If you have been following the Copyright Office over the past eighteen months, you have probably seen updates about the Copyright Claims Board, or CCB. In December 2020, Congress passed the Copyright Alternative in Small-Claims Enforcement (CASE) Act, which tasked the Copyright Office with establishing the CCB, the nation’s first copyright small claims tribunal.
We have been hard at work ever since! Between hiring announcements, rulemakings, and launching a new website, we have been getting ready to open the CCB’s doors to the public. On June 16, 2022, we officially opened the CCB for business, which means claimants can now file claims and respondents can weigh the benefits of participating in CCB proceedings.
Now that the CCB is here, you may be wondering if it is right for you. Below are some of the fundamentals to help you get ready to file or respond to a claim.
Remind me, what is the CCB?
The CCB is a three-member government tribunal designed to be a fair, accessible, and far more affordable alternative to federal court. It may resolve certain copyright disputes involving claims up to $30,000.
Staffed by attorneys with deep experience in copyright law, the CCB can hear three types of disputes: claims for copyright infringement, claims seeking a declaration of noninfringement, and claims regarding misrepresentations when filing a takedown notice or counter-notice under the Digital Millennium Copyright Act (DMCA).
All CCB proceedings will be held virtually, so while the CCB is housed within the Copyright Office in Washington, DC, no one will need to travel to DC to participate.
Who is the CCB for?
The CCB is for all types of creators and users of creative works protected by copyright.
The CCB is for copyright owners, including photographers, musicians, poets, visual artists, vloggers, and more. If you are a creator or other copyright owner in any of those areas or industries, the CCB is a way for you to enforce your rights without going to federal court.
The CCB is also for users of creative works. If you receive a notice that someone has filed a claim against you, you can resolve that dispute through a CCB proceeding in a way that is much less expensive and time-consuming than going to federal court. Also, if someone has accused you of infringing their copyright, you can file a claim before the CCB to get a “declaration of noninfringement,” that is, a determination that you were not infringing someone else’s work. When you resolve a claim with the CCB, it also prevents the same claim from being taken to federal court.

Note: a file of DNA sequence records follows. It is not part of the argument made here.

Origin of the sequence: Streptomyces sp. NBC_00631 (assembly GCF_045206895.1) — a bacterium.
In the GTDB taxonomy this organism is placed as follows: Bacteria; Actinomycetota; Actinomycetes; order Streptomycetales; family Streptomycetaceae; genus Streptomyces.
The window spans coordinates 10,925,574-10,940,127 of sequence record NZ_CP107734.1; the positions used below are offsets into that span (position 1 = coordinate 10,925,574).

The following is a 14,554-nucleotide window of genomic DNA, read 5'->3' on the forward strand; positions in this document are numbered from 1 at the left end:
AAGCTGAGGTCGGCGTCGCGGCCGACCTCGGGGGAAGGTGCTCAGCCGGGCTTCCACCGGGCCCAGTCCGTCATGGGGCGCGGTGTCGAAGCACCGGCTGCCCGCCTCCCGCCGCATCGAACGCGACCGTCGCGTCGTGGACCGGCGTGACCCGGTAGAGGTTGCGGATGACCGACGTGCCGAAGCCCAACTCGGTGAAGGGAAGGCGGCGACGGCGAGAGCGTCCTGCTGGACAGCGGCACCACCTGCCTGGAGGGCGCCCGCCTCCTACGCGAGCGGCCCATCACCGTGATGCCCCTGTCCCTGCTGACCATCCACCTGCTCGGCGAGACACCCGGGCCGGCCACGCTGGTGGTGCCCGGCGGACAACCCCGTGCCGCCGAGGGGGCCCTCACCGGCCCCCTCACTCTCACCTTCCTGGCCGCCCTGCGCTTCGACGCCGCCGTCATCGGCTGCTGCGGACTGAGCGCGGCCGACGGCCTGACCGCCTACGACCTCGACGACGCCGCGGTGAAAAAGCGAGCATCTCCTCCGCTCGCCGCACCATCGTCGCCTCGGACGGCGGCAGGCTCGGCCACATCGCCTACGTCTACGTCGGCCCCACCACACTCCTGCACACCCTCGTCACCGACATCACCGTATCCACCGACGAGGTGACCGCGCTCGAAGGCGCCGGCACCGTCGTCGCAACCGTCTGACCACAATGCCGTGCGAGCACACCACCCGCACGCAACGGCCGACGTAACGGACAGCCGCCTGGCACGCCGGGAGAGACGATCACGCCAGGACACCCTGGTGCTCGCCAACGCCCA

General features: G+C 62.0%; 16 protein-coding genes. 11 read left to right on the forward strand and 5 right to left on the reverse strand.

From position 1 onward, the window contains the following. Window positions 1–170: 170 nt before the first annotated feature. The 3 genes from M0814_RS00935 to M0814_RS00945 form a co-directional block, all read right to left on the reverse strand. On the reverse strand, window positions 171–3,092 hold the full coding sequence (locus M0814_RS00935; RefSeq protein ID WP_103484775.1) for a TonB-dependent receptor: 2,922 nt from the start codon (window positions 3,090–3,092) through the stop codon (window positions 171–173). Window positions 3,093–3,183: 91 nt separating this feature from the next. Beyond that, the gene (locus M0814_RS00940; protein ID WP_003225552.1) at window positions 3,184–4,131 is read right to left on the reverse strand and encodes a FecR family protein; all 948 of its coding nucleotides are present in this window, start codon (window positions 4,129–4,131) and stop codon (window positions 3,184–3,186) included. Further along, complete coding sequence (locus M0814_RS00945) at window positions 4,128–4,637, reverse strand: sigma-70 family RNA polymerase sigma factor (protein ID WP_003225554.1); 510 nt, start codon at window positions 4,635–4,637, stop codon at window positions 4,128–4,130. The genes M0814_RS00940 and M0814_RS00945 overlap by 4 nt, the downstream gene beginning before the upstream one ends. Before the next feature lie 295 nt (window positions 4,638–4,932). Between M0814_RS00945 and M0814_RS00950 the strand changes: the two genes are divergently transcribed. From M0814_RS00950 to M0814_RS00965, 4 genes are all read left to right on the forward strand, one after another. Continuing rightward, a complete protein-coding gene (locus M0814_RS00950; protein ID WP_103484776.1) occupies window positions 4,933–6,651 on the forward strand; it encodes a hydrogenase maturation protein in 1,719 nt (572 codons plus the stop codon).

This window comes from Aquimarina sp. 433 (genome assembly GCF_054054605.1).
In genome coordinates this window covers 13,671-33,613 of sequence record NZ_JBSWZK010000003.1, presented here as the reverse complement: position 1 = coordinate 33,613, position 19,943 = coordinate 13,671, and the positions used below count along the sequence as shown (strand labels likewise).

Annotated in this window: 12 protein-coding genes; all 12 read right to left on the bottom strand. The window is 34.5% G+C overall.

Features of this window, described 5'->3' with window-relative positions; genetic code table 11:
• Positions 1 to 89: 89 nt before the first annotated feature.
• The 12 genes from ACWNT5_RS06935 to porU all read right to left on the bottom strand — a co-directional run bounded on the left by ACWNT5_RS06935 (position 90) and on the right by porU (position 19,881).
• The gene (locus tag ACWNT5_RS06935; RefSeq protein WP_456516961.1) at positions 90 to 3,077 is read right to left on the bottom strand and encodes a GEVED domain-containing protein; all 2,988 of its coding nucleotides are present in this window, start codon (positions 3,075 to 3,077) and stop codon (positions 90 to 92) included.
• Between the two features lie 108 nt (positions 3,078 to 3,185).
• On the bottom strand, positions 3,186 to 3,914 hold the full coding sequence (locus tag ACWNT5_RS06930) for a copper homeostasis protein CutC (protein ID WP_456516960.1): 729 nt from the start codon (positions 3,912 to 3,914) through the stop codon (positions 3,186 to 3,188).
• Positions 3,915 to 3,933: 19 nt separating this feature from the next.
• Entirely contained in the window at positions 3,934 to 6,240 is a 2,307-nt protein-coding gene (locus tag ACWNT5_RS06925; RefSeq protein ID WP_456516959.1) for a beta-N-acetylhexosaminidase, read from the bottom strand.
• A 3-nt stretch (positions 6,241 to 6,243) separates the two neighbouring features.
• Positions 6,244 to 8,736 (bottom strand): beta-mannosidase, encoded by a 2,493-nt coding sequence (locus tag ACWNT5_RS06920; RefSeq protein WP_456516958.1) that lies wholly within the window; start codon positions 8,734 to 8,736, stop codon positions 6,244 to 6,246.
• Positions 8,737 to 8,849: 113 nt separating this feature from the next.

The CCB is for individuals and businesses alike. Anyone is eligible to use the CCB to resolve copyright disputes, including individuals, partnerships, and businesses, large and small. You do not have to hire an attorney to participate in a CCB proceeding, and your business can designate a non-attorney representative to receive claims from the CCB on its behalf.
I think I may have a claim for the CCB. What do I do next?
If you are filing a claim with the CCB, you are a claimant. Your first step is registering for eCCB, the CCB’s electronic filing and case management system. Once you are signed up, you can initiate a claim before the CCB.
If you think you have a claim but still have some questions about the process, visit our website and check out the new CCB Handbook. If you still have questions, you can reach out to the CCB by emailing [email protected]. CCB staff cannot provide legal advice, but they can provide factual information about the CCB and its proceedings.
I have been named as a respondent in a claim before the CCB. What now?
If a claim is filed against you, you are a respondent. As a respondent, you will receive the information you need to either participate in the proceeding or opt out. If you participate in the proceeding, the CCB determination is binding, and you cannot be sued again by the same party on the same claim in federal court. If you opt out, the claimant can still take their claim against you to federal court. The CCB Handbook provides a detailed comparison of the CCB and federal court.
To learn more about the process, you can visit the respondent information page or read about your options in the Handbook. You can also email the CCB with questions at [email protected].
How do I get more information?
To learn more, visit the CCB’s full website at ccb.gov.